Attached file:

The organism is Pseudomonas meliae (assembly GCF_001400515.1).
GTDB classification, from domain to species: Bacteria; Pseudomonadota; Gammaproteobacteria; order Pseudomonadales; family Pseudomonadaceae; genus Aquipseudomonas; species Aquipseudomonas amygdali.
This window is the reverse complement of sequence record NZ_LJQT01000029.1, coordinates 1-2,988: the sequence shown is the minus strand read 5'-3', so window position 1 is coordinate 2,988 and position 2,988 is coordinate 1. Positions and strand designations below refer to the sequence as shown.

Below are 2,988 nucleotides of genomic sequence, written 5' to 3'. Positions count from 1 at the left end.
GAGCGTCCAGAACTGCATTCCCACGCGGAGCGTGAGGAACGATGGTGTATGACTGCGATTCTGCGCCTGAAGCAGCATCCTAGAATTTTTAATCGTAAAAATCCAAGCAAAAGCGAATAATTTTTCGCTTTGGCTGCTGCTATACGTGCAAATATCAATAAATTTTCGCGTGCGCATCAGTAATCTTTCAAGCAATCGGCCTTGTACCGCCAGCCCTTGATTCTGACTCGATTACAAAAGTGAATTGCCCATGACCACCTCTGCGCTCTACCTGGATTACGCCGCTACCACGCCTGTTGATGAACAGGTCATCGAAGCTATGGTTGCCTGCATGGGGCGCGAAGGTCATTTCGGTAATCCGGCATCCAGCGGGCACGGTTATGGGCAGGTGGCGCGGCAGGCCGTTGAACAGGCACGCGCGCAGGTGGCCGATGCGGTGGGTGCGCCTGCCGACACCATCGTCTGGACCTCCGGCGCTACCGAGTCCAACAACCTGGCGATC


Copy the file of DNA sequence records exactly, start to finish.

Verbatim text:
The organism is Pseudomonas meliae (assembly GCF_001400515.1).
GTDB classification, from domain to species: Bacteria; Pseudomonadota; Gammaproteobacteria; order Pseudomonadales; family Pseudomonadaceae; genus Aquipseudomonas; species Aquipseudomonas amygdali.
This window is the reverse complement of sequence record NZ_LJQT01000029.1, coordinates 1-2,988: the sequence shown is the minus strand read 5'-3', so window position 1 is coordinate 2,988 and position 2,988 is coordinate 1. Positions and strand designations below refer to the sequence as shown.

Below are 2,988 nucleotides of genomic sequence, written 5' to 3'. Positions count from 1 at the left end.
GAGCGTCCAGAACTGCATTCCCACGCGGAGCGTGAGGAACGATGGTGTATGACTGCGATTCTGCGCCTGAAGCAGCATCCTAGAATTTTTAATCGTAAAAATCCAAGCAAAAGCGAATAATTTTTCGCTTTGGCTGCTGCTATACGTGCAAATATCAATAAATTTTCGCGTGCGCATCAGTAATCTTTCAAGCAATCGGCCTTGTACCGCCAGCCCTTGATTCTGACTCGATTACAAAAGTGAATTGCCCATGACCACCTCTGCGCTCTACCTGGATTACGCCGCTACCACGCCTGTTGATGAACAGGTCATCGAAGCTATGGTTGCCTGCATGGGGCGCGAAGGTCATTTCGGTAATCCGGCATCCAGCGGGCACGGTTATGGGCAGGTGGCGCGGCAGGCCGTTGAACAGGCACGCGCGCAGGTGGCCGATGCGGTGGGTGCGCCTGCCGACACCATCGTCTGGACCTCCGGCGCTACCGAGTCCAACAACCTGGCGATC